to the 1st premolar (Fig 3). It was in congruence with
the observations of Gupta et al (1989) in buffalo,
Ye et al (2008) in Bactrian camel and El-Bakary and
Abumandour (2017) in Egyptian water buffalo.
Papillae
Five types of papillae identied on the tongue of
camel were categorised as mechanical and gustatory
papillae. The liform, conical and lenticular papillae
were categorised as mechanical papillae whereas,
fungiform and circumvallate were categorised as
gustatory papillae. These were in conformity with
the ndings of Smuts and Bezuidenhout (1987) in
dromedary camel and Peng et al (2008) in Bactrian
camel. However, it partially cont ra dicted the
statement of Mahabady et al (2010), who found
liform, conical, lenticular and fungiform papillae
as mechanical papillae and circumvallate papillae as
gustatory papillae in Iranian buffaloes.
Mechanical papillae
Filiform Papillae
Filiform papillae were the most numerous
papillae randomly distributed approximately on the
anterior half of the surface of the tongue (Fig 5). It was
326 / December 2020 Journal of Camel Practice and Research
in agreement with Smuts and Bezuidenhout (1987)
in dromedary camel and Ye et al (2008) in Bactrian
camel. These were thickly populated on the dorsal
surface, in front of the fossa linguae up to the tip and
moderately populated on the ventral surface of the
tip (Figs 2 and 5), Similar finding were reported
(Parvez and Rahaman, 2005) in cow. No filiform
papillae were found on torus linguae and root (Fig
4). It was also reported by Ye et al (2008) in Bactrian
camel however, contradicted with the ndings of
Mahabady et al (2010), according to which liform
papillae were distributed over the entire dorsal
surface of the tongue, with the liform papillae on
torus linguae shaped as caudally directed pointed
spines or conical shape in Iranian buffaloes. The
height of the papillae located on the tip of the tongue
was low, but increased towards the body of the
tongue, which was in conformity with the ndings
of Ye et al (2008) in Bactrian camel. The papillae were
triangular or leaf-like shape with a sharp tip pointed
backward. It was also reported by Mahabady et al
(2010) in Iranian buffaloes. The degree of inclination
of the liform papillae increased towards fossa linguae.
Conical Papillae
Two types of conical papillae, i.e. large and
small were located only on the torus linguae. The
larger papillae were located mainly on caudal margin
of torus linguae and directed caudally, with at and
blunt free end. The small conical papillae were
located on lateral margins of torus rostrally to the
circumvallate papillae and directed cranially. The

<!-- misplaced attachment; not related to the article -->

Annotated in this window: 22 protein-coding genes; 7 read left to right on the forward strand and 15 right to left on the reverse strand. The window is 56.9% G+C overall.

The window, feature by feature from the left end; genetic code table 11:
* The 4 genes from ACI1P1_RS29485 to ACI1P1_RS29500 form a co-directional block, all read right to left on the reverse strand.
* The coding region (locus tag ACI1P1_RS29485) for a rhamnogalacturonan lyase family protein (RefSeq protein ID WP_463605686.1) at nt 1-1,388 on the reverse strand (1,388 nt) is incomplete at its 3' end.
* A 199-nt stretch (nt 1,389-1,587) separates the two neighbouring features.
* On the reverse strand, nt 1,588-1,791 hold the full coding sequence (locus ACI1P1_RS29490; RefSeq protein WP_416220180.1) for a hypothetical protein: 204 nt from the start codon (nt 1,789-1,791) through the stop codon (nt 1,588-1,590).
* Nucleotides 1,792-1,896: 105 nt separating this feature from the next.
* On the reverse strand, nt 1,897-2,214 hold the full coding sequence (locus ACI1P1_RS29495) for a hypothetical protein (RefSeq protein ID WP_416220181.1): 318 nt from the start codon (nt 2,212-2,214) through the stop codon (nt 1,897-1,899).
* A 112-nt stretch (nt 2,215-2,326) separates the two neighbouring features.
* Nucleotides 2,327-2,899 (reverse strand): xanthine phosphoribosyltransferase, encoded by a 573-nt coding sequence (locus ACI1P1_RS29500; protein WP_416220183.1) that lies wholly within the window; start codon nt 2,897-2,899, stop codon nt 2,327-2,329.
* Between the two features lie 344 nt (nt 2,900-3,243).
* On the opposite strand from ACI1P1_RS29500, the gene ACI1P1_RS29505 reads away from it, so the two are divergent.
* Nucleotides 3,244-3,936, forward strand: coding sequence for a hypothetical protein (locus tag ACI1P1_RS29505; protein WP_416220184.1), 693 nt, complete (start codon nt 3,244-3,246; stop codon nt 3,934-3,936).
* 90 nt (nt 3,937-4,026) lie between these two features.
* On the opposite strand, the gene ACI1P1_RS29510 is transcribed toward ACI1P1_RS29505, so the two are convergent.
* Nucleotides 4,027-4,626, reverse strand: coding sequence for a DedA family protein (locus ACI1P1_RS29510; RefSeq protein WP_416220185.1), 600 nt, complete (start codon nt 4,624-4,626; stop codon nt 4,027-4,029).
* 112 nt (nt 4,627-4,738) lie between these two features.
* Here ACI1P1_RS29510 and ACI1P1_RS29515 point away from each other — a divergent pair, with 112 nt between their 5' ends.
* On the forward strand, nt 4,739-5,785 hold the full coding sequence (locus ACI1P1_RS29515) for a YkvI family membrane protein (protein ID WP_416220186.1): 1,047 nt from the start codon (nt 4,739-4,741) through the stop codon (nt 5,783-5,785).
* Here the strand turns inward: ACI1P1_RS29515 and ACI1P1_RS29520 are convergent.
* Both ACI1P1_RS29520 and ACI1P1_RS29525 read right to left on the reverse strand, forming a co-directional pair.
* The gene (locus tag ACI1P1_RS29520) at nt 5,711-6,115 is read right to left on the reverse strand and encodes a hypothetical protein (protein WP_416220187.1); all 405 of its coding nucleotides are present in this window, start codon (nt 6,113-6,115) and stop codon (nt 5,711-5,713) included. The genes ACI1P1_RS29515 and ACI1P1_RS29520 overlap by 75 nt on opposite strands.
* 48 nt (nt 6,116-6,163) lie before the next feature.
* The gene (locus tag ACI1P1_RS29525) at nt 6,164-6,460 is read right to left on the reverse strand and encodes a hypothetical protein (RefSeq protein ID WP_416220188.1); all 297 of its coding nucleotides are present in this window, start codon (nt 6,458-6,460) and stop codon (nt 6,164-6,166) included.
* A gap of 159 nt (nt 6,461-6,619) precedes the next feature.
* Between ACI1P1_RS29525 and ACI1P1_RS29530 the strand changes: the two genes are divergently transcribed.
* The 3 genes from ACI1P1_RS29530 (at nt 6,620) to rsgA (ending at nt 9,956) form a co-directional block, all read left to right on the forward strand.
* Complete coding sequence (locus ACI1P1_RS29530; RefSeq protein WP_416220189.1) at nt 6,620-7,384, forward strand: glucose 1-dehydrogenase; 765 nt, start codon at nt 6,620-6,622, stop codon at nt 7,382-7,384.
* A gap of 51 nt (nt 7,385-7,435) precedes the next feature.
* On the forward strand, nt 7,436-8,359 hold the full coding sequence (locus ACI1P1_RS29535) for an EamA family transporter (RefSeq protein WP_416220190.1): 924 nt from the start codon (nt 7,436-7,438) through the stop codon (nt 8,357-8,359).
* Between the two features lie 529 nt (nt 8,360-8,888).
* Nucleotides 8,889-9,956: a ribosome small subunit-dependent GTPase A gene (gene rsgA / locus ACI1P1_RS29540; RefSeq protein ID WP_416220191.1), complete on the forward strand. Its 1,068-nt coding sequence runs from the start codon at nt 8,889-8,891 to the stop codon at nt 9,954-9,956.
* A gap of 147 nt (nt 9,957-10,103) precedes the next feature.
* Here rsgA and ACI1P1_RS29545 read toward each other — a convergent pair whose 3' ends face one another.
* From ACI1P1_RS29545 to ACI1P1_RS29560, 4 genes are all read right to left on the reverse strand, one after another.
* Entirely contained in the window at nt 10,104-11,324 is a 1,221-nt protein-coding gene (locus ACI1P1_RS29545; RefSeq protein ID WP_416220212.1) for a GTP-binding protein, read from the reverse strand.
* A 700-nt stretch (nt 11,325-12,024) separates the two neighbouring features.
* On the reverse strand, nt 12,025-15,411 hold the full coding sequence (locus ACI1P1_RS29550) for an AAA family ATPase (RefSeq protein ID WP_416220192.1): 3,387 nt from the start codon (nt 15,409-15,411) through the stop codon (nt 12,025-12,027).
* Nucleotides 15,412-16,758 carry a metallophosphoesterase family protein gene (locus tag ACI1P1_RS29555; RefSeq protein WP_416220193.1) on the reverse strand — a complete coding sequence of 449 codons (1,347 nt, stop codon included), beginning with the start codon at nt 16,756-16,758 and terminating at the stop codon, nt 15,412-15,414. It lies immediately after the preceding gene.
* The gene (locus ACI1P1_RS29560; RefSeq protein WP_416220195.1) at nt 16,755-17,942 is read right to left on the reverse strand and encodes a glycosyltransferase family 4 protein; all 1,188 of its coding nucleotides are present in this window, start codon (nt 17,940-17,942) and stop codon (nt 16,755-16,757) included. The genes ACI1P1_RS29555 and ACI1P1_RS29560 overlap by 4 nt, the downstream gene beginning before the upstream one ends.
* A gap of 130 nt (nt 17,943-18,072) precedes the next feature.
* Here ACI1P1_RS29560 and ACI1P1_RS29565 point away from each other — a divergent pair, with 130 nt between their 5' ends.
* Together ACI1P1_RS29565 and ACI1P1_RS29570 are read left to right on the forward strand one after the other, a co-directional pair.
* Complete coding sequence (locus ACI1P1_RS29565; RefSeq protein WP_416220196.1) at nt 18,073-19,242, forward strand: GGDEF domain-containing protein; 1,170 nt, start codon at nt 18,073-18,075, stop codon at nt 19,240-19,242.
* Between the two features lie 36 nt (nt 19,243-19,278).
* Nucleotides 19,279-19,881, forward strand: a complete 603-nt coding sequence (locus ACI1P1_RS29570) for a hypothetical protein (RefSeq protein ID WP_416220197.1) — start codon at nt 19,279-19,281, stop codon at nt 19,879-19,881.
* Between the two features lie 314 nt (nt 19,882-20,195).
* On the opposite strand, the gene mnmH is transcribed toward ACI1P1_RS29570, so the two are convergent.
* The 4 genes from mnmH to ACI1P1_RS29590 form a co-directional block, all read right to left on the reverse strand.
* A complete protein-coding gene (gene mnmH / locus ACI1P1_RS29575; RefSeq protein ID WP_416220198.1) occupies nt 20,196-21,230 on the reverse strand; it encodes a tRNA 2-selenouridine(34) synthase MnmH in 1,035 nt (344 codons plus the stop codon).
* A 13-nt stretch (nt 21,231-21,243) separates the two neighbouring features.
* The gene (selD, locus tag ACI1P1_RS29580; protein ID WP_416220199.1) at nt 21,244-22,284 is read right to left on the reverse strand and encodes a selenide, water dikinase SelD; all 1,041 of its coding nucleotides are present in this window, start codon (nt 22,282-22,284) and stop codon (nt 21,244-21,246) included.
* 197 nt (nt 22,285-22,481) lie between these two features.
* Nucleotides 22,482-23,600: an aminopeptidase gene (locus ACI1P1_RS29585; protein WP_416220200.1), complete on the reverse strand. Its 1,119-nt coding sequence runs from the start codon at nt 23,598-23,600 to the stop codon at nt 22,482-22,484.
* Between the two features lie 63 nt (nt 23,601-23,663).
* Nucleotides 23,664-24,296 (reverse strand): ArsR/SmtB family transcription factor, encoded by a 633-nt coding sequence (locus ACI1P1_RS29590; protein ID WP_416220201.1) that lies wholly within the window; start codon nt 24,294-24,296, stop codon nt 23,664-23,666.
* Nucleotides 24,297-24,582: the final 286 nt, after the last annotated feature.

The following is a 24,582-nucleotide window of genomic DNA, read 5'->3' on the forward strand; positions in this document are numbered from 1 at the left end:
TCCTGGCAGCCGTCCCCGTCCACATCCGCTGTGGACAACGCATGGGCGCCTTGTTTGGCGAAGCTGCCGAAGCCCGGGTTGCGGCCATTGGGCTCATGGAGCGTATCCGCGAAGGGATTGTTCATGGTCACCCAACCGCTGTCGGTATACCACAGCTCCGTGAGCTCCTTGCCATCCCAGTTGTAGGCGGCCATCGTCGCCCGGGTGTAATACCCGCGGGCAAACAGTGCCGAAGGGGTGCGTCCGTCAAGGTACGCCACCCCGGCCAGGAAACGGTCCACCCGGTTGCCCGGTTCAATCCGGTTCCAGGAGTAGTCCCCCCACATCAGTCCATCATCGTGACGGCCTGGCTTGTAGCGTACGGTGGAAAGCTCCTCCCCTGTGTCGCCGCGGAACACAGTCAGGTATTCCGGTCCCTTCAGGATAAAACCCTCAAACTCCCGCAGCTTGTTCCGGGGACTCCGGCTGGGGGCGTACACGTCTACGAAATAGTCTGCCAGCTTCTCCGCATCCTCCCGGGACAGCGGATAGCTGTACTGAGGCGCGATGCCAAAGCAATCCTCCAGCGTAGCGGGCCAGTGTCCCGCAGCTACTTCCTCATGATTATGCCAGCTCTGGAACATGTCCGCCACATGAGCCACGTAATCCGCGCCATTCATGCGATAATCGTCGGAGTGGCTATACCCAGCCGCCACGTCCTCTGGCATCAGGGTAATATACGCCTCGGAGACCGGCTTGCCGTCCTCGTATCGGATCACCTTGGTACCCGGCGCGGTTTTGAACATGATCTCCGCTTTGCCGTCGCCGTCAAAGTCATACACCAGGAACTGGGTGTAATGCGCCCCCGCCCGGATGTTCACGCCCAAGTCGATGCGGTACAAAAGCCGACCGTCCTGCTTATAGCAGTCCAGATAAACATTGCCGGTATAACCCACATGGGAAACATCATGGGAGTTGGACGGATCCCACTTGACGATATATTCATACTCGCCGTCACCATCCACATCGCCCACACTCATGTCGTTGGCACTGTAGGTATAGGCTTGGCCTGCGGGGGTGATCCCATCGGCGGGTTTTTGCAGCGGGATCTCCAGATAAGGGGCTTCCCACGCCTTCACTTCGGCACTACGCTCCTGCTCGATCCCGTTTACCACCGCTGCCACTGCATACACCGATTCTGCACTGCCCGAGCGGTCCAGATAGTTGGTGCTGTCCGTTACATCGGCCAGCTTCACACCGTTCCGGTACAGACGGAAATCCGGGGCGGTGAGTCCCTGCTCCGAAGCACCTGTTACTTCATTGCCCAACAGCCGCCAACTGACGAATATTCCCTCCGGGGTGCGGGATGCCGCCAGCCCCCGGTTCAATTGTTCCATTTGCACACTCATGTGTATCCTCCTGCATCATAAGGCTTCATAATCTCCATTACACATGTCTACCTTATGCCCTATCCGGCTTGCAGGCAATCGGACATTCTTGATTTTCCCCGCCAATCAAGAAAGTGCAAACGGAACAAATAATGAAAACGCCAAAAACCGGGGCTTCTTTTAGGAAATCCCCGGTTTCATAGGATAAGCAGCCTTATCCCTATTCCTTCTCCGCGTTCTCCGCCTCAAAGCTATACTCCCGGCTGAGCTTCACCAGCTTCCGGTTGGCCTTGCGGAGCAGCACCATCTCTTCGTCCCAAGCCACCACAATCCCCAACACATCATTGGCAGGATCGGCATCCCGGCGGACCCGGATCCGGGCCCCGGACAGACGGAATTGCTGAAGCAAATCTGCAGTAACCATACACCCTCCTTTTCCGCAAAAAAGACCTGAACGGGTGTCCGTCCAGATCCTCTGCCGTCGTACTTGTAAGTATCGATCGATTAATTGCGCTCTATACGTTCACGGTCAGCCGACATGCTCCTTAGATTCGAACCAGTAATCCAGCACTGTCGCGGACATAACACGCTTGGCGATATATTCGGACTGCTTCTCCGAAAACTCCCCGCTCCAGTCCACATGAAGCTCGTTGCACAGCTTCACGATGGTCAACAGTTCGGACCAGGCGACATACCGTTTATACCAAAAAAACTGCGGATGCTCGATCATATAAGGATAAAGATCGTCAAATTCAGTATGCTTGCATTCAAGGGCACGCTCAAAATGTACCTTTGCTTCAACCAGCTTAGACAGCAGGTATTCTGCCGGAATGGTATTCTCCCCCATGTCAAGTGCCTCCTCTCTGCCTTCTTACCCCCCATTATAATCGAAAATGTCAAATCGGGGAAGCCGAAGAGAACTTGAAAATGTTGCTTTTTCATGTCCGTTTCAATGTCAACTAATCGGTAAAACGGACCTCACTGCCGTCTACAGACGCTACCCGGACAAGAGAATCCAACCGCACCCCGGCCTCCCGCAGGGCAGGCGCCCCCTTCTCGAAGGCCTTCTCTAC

free ends of conical papillae were pointed (Fig 4). Few
horny conical papillae were also found on the ventral
surface of the tip (Fig 2). Parvez and Rahaman (2005)
reported that the large conical papillae were located
in the rostral two-thirds of the dorsum of the tongue
with a higher concentration in the middle portion of
the tongue in cow (Bos indicus).
Lenticular Papillae
Lenticular papillae were largest among the
mechanical papillae, limited on the torus linguae (Fig
4) as described by Smuts and Bezuidenhout (1987) in
camel and Mahabady et al (2010) in Iranian buffaloes.
These were of two types, i.e. larger and smaller. The
larger papillae were arranged in two parallel rows
and located in the middle of the anterior two-third of
the torus while the smaller papillae were distributed
laterally in the posterior third of the torus. Their free
surfaces were round or attened (Fig 4).
Gustatory papillae
Fungiform Papillae
The fungiform papillae were small, round and
club shaped (Fig 5) as also reported by Raghavan
(1964) in ox. These were irregularly distributed among
the filiform papillae in the anterior two-thirds of
the dorsal surface and ventro-lateral surface of the
tongue (Fig 5), also reported previously in camels
(Smuts and Bezuidenhout, 1987). These papillae
were maximally distributed on the dorsal and lateral
aspects of the tip of the tongue, with few on the
ventral surface of the tip (Figs 2 and 5) which were
in agreement with Raghavan (1964) in ox and El-
Bakary and Abumandour (2017) in Egyptian water
buffalo. No fungiform papillae were found on torus
linguae and root (Fig 4) whereas, it was contrary to
Fig 5. Photograph of dorsal surface of tongue of camel showing
liform and fungiform papillae. Fi - Filiform papillae, Fu
- Fungiform Papillae, T - Tip, Mlg - Median longitudinal
groove.
Fig 6. Photograph showing single circumvallate papilla on the
tongue of camel. Cv - Circumvallate papillae, F - Furrow,
Af - Annular fold.
Journal of Camel Practice and Research December 2020 / 327
the ndings of Mahmoud et al (2002) in donkeys.
These were slightly elevated from the lingual surface
as described by Mahabady et al (2010) in Iranian
buffaloes. Fungiform papillae decreased in number
but increased in size from the tip to lingual fossa
which, were in the accordance with the ndings of
Gupta et al (1989) in buffalo. The ventral surface was
also papillated. The liform and fungiform papillae
extended for about 5 to 6 mm beyond the tip (Fig 2).
Circumvallate Papillae
Circumvallate papillae were found arranged in
a single row on both rims of the torus linguae. These
were 12-16 in number, with 6-8 distributed on either
side (Figs 1 and 4). These ndings were in partial
disagreement with Smuts and Bezuidenhout (1987),
as the vallate papillae were located on the torus, along
its lateral borders, and consisted of a single row of 3
to 6 prominent papillae in same species. Kobayashi
et al (2005) reported 15 or more vallate papillae at